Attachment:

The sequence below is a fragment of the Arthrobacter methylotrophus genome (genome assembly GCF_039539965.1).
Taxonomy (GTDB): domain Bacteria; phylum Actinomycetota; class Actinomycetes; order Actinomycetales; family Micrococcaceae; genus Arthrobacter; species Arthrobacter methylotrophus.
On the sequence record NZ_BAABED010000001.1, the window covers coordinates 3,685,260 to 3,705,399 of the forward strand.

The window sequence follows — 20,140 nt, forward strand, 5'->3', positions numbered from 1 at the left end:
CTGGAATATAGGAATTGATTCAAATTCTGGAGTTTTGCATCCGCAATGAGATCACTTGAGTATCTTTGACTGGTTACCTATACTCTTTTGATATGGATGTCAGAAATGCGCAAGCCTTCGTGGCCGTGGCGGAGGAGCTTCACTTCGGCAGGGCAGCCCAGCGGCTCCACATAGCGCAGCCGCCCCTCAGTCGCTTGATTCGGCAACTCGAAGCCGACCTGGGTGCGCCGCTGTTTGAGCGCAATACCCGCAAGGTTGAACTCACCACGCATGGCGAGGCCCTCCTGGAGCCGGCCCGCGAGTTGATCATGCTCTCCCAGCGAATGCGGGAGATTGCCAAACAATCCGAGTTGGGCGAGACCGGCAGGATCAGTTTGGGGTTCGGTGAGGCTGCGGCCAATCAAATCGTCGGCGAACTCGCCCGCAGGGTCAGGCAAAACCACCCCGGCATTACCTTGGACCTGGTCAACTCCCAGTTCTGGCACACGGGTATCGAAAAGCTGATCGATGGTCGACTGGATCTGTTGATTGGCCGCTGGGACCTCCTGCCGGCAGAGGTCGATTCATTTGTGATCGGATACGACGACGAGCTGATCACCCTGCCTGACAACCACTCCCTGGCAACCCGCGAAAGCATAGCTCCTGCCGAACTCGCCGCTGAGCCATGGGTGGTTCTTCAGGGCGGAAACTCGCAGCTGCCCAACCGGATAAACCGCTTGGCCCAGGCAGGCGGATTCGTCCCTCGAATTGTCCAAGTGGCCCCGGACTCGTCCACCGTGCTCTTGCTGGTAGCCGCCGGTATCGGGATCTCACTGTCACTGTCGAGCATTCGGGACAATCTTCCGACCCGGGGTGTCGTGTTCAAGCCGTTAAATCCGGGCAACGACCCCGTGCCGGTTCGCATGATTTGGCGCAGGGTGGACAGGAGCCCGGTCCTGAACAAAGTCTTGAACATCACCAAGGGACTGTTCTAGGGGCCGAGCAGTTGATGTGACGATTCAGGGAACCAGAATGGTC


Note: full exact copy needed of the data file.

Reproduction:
The sequence below is a fragment of the Arthrobacter methylotrophus genome (genome assembly GCF_039539965.1).
Taxonomy (GTDB): domain Bacteria; phylum Actinomycetota; class Actinomycetes; order Actinomycetales; family Micrococcaceae; genus Arthrobacter; species Arthrobacter methylotrophus.
On the sequence record NZ_BAABED010000001.1, the window covers coordinates 3,685,260 to 3,705,399 of the forward strand.

The window sequence follows — 20,140 nt, forward strand, 5'->3', positions numbered from 1 at the left end:
CTGGAATATAGGAATTGATTCAAATTCTGGAGTTTTGCATCCGCAATGAGATCACTTGAGTATCTTTGACTGGTTACCTATACTCTTTTGATATGGATGTCAGAAATGCGCAAGCCTTCGTGGCCGTGGCGGAGGAGCTTCACTTCGGCAGGGCAGCCCAGCGGCTCCACATAGCGCAGCCGCCCCTCAGTCGCTTGATTCGGCAACTCGAAGCCGACCTGGGTGCGCCGCTGTTTGAGCGCAATACCCGCAAGGTTGAACTCACCACGCATGGCGAGGCCCTCCTGGAGCCGGCCCGCGAGTTGATCATGCTCTCCCAGCGAATGCGGGAGATTGCCAAACAATCCGAGTTGGGCGAGACCGGCAGGATCAGTTTGGGGTTCGGTGAGGCTGCGGCCAATCAAATCGTCGGCGAACTCGCCCGCAGGGTCAGGCAAAACCACCCCGGCATTACCTTGGACCTGGTCAACTCCCAGTTCTGGCACACGGGTATCGAAAAGCTGATCGATGGTCGACTGGATCTGTTGATTGGCCGCTGGGACCTCCTGCCGGCAGAGGTCGATTCATTTGTGATCGGATACGACGACGAGCTGATCACCCTGCCTGACAACCACTCCCTGGCAACCCGCGAAAGCATAGCTCCTGCCGAACTCGCCGCTGAGCCATGGGTGGTTCTTCAGGGCGGAAACTCGCAGCTGCCCAACCGGATAAACCGCTTGGCCCAGGCAGGCGGATTCGTCCCTCGAATTGTCCAAGTGGCCCCGGACTCGTCCACCGTGCTCTTGCTGGTAGCCGCCGGTATCGGGATCTCACTGTCACTGTCGAGCATTCGGGACAATCTTCCGACCCGGGGTGTCGTGTTCAAGCCGTTAAATCCGGGCAACGACCCCGTGCCGGTTCGCATGATTTGGCGCAGGGTGGACAGGAGCCCGGTCCTGAACAAAGTCTTGAACATCACCAAGGGACTGTTCTAGGGGCCGAGCAGTTGATGTGACGATTCAGGGAACCAGAATGGTC